Fiji (fē´jē) or Viti (vē´tē), officially Republic of Fiji, republic made up of a Melanesian island group (2005 est. pop. 893,000), c.7,000 sq mi (18,130 sq km), South Pacific. Suva is the capital.
Fiji comprises c.320 islands, of which some 105 are inhabited. Viti Levu, the largest, constitutes half the land area and is the seat of Suva. The other important islands are Vanua Levu (the second largest), Taveuni, Kadavu, Koro, Gau, and Ovalau. In the group's center is the Koro Sea, east of which is the Lau group. The Yasawa and Mamanuca groups are west of Viti Levu. The larger islands are volcanic and mountainous; the highest peak, Mt. Victoria, or Tomaniivi (4,341 ft/1,323 m), is on Viti Levu, which has the longest river, the Rewa. Fiji's climate is warm and humid. There are dense tropical forests on the windward sides of the islands and grassy plains and clumps of casuarina and pandanus on the leeward sides; mangrove forests are abundant, and hot springs are common in the mountain regions. The chief towns are generally seaports: Suva and Lautoka on Viti Levu; and Levuka, on a small island E of Viti Levu.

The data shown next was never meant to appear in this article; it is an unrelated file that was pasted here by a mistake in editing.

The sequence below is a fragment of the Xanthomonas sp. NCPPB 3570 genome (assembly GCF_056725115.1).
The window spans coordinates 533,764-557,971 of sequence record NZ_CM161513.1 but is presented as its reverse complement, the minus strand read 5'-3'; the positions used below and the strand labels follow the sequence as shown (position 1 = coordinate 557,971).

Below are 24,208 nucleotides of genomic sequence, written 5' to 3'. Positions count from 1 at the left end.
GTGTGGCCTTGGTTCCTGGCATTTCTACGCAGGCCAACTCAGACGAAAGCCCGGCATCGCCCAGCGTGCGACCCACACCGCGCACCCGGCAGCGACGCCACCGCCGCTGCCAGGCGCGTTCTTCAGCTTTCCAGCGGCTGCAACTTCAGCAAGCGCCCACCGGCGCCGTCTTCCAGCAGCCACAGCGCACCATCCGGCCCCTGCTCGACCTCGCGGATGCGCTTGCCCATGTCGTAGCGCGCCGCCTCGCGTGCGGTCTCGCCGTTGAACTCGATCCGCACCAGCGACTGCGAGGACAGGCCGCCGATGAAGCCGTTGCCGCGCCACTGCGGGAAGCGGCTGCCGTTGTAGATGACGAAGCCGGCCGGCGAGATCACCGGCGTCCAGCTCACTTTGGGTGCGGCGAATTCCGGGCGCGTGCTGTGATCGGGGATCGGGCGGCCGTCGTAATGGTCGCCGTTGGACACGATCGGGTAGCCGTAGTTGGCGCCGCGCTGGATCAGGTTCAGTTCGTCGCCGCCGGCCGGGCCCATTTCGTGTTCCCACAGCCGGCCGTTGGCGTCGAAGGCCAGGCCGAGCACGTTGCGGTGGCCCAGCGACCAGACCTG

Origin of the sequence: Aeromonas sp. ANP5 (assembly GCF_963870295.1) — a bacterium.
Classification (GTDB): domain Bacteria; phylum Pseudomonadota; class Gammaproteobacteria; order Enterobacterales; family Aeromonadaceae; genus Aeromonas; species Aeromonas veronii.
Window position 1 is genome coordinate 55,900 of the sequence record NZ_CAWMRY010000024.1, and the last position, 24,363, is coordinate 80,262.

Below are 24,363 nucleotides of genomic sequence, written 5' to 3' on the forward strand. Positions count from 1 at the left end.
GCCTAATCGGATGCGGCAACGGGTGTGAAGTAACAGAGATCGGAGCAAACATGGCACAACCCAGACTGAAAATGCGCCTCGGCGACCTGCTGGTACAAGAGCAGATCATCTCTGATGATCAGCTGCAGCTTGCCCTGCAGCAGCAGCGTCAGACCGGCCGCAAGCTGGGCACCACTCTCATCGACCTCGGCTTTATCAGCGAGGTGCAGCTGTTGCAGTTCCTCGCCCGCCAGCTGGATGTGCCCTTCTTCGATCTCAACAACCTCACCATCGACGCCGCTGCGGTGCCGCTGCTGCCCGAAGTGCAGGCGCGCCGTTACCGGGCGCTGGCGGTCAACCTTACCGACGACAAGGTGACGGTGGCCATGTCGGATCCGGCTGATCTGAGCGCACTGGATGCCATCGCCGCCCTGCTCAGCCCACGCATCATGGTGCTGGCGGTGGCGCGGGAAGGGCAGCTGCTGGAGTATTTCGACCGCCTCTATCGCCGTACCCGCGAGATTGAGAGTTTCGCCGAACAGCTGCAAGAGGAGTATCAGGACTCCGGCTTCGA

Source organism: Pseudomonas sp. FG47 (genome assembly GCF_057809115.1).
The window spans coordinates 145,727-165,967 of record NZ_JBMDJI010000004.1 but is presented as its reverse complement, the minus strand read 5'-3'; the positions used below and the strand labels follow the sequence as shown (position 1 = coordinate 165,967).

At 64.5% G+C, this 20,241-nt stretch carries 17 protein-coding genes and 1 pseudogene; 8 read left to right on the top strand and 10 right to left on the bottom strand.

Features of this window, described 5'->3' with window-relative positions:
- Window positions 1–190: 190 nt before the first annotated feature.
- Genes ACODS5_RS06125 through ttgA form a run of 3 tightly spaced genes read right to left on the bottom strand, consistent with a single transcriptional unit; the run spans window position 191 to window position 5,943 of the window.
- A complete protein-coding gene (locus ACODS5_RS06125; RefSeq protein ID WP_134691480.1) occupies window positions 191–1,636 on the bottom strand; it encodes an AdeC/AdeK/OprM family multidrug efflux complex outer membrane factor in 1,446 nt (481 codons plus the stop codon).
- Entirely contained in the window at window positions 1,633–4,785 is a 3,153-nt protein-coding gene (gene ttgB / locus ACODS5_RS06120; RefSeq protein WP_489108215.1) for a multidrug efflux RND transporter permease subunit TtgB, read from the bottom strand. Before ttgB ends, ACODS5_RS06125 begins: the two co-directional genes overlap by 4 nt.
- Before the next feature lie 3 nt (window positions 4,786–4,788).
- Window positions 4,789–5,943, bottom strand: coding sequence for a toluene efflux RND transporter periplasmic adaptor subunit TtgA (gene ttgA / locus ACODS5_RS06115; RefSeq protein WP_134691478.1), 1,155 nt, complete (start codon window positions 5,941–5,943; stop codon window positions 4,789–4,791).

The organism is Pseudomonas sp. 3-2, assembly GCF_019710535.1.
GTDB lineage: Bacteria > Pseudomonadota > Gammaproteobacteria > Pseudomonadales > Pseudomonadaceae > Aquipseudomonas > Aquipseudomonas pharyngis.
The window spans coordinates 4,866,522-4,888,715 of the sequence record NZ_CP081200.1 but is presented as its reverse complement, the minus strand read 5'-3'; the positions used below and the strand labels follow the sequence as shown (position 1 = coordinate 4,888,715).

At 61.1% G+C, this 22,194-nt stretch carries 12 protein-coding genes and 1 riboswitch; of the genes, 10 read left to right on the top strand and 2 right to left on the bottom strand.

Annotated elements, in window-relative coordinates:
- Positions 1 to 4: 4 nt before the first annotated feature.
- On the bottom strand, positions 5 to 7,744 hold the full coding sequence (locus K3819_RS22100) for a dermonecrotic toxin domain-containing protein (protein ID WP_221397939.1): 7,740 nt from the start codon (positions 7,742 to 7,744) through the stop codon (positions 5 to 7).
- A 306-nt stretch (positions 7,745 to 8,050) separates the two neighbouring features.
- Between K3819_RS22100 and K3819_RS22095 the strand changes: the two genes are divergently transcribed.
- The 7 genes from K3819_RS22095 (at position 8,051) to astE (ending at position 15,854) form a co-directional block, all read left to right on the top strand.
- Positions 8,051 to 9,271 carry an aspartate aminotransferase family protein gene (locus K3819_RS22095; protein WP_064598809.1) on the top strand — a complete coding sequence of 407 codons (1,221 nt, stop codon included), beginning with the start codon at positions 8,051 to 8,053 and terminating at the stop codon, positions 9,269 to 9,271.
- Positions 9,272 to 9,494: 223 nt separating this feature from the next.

Indigenous Fijians are mainly of Melanesian origin with Polynesian elements, which are much more pronounced in the eastern islands; they account for more than half the population. Indo-Fijians, who mainly came from the subcontinent from 1879 to 1916 as indentured workers for the British, make up not quite four tenths of the population and are engaged chiefly in the sugar industry and commerce. In the mid-1960s Indo-Fijians constituted slightly more than half of Fiji's inhabitants; many left after the 1987 coup (see under History) and as a result of political and economic crises since then. There are also small groups of Europeans, Chinese, and Micronesians. Indigenous Fijians are mainly Christian; about three quarters of the Indo-Fijians are Hindu and one quarter are Muslim. The official languages are English and Fijian; Hindi is also spoken.